The changes for women entering the work force seem to be dated to the Industrial Revolution and more recently to the 1950s and 1970s. Sancier says that the "Industrial Revolution detached the worker and paid work from the home...the meaning of time, work, family relationships,standards of living, roles and responsibilities, education, class relationships, and basic values were all reordered and changed forever" (1992:62-63). Sancier goes on to say:

Consequences that followed the severing of the workplace-family tie were the following...'Work' became a paid activity carried out away from the worker's residence. Conversely, the activities that took place in the home became less visible and were no longer considered 'work' in the sense of productive activity. Men, by and large, were the 'workers' who left their homes each day. The collective activities of the women who spent their days working in those homes, called 'housework' commanded neither wages or status - a situation that still exists (1992:63).

The use of the term "housework" was the production of goods or services in the household for monetary or barter exchange, which was necessary, important, and unrecognized (Oberhauser1992:1).

Many books on Appalachia agree that widowhood or old age for women is a time unlike ever before in a woman's life. Part of my reason of choosing mostly widowed women to interview(besides their long work histories) was to examine the distinctive culture of the older woman. As Beaver states, the "adjustment to the death of a spouse is quite divergent because of sex role differences in status and personal expertise. While the widower is particularly pitiable because of his forced reliance on women, the widow may become the epitome of self-confidence and wit, one who is above the strivings of youth, relatively independent, and in total control for the first time in her life" (1986:104).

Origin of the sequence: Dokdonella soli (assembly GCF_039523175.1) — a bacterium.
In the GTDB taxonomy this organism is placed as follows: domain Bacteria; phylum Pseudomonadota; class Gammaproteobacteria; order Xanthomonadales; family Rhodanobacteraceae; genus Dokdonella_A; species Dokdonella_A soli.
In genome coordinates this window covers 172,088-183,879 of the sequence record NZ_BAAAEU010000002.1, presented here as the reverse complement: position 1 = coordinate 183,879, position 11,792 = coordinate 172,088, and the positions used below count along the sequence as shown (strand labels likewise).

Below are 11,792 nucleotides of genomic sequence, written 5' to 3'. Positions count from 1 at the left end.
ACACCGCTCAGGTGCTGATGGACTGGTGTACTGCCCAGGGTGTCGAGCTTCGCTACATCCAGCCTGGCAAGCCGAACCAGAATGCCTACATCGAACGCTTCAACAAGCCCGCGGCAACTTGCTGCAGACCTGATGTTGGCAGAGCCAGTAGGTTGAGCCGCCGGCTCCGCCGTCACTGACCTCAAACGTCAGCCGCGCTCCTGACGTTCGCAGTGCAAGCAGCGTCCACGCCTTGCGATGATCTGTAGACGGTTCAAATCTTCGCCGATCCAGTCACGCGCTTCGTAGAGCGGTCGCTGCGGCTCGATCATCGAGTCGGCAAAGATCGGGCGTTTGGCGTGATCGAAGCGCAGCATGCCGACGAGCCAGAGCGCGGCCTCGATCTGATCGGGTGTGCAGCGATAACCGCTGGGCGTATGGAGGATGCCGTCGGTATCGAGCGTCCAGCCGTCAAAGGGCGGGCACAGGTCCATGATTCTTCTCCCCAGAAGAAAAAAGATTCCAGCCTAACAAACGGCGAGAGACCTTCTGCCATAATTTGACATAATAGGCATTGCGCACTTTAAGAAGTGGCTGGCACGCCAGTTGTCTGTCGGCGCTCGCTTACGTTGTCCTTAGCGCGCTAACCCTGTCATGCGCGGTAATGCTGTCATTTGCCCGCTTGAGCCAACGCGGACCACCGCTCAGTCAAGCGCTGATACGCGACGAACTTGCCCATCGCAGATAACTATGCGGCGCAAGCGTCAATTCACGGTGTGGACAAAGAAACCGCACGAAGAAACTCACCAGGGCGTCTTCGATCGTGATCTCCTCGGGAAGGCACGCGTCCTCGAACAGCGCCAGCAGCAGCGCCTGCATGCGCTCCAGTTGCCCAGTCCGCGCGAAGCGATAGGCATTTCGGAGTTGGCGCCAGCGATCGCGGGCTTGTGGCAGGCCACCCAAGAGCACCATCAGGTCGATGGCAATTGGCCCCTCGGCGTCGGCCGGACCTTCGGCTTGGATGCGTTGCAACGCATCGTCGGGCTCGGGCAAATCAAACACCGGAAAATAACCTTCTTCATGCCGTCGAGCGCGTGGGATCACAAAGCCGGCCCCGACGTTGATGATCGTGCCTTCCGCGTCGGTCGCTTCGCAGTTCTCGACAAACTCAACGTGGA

Many agree that the history of women in the South is one of survival. The women in the following case studies have not only survived until old age but most have survived their husband's death and also their many jobs, activities, and the raising of their children. Some are now active single women in the dating circle of the area's single's clubs. It is also evident in the case studies that the "history of women's survival in the south is bound up with the history of agriculture, which remained the foundation of the region's economy until well into the present century" (Lewis 1986:4). The women of this study all have roots on farms and some still live on farms or did in their early married life. These women, as well as many of their neighbors and friends, "survive despite their lack of economic resources by using skills passed down for generations. They patch and sew,swap child care, watch for sales and clip coupons; in rural areas, they also garden, raise chickens and perform other agricultural tasks" (Lewis 1986:4). By these and other ways of making money, the women here illustrate the multiple livelihood strategies often depicted in Appalachian literature. And"although rural women's entrance into the paid labor force is increasing, women have been part of the paid labor force officially and unofficially since the outset" (Lewis 1986:30). These women, as noted previously, have worked from birth and will continue to work until death prevents them.